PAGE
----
(This should not be relied upon for practical halacha. When a question arises a Rabbi should be consulted.)
1. It is forbidden for a man to hear a woman sing. This prohibition is called “Kol B’Isha Ervah.” (Brachos 24a and Shulchan Aruch Even Haezer 21)
2. The Sdei Chemed (Kuf 42) cites an argument amongst the authorities whether this prohibition is Biblical or Rabbinic in nature. The Chochmas Adam (4:1), in his commentary Nishmas Adam, concludes that it is Rabbinic in nature. (See Mishnah Berurah 75:17)
3. The Beer Sheva (Beer Mayim Chayim 3) writes that this prohibition exists whether it is one woman singing or multiple women singing and whether they are singing secular songs or singing Zemiros on Shabbos. This is also the view of most authorities. However, there were those that wished to rule leniently as shall be explained.
4. The Chasan Sofer (Taharas Yadayim 14) extends a lenient ruling based on the Talmudic rule that “Trei kali Lo Mishtamay,” two voices cannot be heard simultaneously. The Gemara uses this principle to prohibit two people to read from the Torah at the same time. Therefore, argues the Chasan Sofer if multiple women are singing there should not exist a prohibition since men cannot focus on two voices simultaneously.
The Tzitz Eliezer (14:7) felt that the Chasan Sofer was not definitive in his ruling and that it is unclear whether the Chasan Sofer would permit this in normative halacha. However, Rav Yechiel Yaakov Weinberg zt”l (Sridei Eish 2:8) records that Rav Azriel Hildesheimer zt”l and Rav Samson Raphael Hirsch zt”l also ruled leniently for the same reason of the Chasan Sofer.
5. The poskim point out that there are two major issues with the permissive ruling of the Chasan Sofer:
1) The rule that two voices cannot be heard, as used in the Gemara, tells us that one cannot concentrate on the words of the speakers and therefore cannot fulfill his obligation for Krias Hatorah. One does, however, still hear the sound of the speaker. In this case, regarding Kol Isha, the major concern is that hearing a women’s voice is inappropriate and considered an Ervah. Even if he cannot make out the specific words he can definitely hear the women sing and it should still be prohibited.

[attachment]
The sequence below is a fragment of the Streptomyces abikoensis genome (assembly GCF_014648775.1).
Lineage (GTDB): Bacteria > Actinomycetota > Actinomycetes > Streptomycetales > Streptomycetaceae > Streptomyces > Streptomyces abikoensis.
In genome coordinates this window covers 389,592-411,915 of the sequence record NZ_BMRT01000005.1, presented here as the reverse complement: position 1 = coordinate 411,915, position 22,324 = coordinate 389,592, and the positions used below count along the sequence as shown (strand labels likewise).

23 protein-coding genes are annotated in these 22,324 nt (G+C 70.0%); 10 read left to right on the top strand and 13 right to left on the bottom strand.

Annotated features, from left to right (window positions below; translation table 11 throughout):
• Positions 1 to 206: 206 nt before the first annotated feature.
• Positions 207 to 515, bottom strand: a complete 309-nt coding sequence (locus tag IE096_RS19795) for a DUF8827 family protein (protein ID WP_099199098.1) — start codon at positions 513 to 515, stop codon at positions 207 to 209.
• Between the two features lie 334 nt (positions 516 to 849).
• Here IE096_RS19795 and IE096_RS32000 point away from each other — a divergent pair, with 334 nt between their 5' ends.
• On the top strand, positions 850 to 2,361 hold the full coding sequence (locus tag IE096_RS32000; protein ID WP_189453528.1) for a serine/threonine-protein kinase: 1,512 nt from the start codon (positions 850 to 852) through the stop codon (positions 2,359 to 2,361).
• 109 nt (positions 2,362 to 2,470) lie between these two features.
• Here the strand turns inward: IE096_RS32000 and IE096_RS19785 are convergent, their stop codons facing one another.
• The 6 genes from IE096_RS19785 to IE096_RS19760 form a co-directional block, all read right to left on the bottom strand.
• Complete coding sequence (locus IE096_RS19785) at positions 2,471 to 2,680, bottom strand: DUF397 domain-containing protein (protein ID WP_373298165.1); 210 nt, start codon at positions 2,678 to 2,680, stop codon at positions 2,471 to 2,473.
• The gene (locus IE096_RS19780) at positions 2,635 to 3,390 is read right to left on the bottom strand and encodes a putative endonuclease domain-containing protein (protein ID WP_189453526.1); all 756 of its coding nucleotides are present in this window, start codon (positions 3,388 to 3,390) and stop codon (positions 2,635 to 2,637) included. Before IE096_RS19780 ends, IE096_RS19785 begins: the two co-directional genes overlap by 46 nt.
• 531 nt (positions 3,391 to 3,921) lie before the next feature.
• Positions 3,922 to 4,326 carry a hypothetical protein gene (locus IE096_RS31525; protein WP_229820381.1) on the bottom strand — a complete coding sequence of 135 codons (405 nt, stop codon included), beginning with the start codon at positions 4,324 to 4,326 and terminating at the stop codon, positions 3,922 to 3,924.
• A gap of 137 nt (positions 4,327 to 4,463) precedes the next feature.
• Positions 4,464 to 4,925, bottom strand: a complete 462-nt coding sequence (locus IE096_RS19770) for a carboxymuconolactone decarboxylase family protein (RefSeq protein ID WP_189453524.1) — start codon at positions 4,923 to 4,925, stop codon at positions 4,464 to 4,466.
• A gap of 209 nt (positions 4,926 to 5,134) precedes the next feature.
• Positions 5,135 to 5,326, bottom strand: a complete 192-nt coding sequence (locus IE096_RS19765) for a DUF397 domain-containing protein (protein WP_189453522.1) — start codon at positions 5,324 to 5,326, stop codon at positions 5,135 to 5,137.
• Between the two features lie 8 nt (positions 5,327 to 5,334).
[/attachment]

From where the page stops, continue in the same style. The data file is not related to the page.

2) The Gemara in Megilah (21) says that two people are allowed to read the Megilah simultaneously. The reason why the Megilah is different from Krias Hatorah is that, “Since the reading of the Megilah is dear to people, they concentrate and can hear.” The same argument can be extended to our discussion. Since the Yetzer Hara will make the man want to hear the women sing then we assume that two voices are able to be heard at the same time.
6. Harav Yechiel Yaakov Weinberg zt”l was asked regarding a German Jewish organization where the boys and girls sang together. Rav Weinberg quotes the earlier heter of “two voices cannot be heard simultaneously” and writes that he does not find this explanation satisfying. Rav Weinberg instead defends the German Jewish practice by citing the Sdei Chemed who “allows for men and women to sing together.”
[However, no where does the Sdei Chemed discuss men and women singing in unison. Perhaps Rav Weinberg was referring to the Sdei Chemed who quotes the Divrei Cheifetz who asserts that the Kol Isha prohibition does not apply to women singing Zemirot, singing songs to children, and lamentations for the dead. This too is problematic since the Sdei Chemed, himself disagrees with the Divrei Chefetz and rules stringently.]
Rav Weinberg contends that when they are singing Zemiros men do not derive pleasure from the woman’s voice (this is perhaps the rationale for the view of the Divrei Chafetz). However, the poskim point out that this is not necessarily accurate and even if the woman are singing Zemiros men can still derive pleasure from their voices.]
7. In summation the overwhelming majority of poskim [including: the Beer Sheva, the Beer Yehuda on Chareidim, the Steipler Gaon zt”l (cited in Journal Ohel Moshe 1992), the Shevet Halevi (4:197), the Tzitz Eliezer, Badei Hashulchan (Nidah 199:119), Chelek Levi, Kinyan Torah (85), Avnei Yashfei (2:5), Ishei Yisroel (55:32), and Netai Gavriel (Yichud page 348)] maintain that a man may not listen to many women sing in unison, even if they are singing Zemiros.
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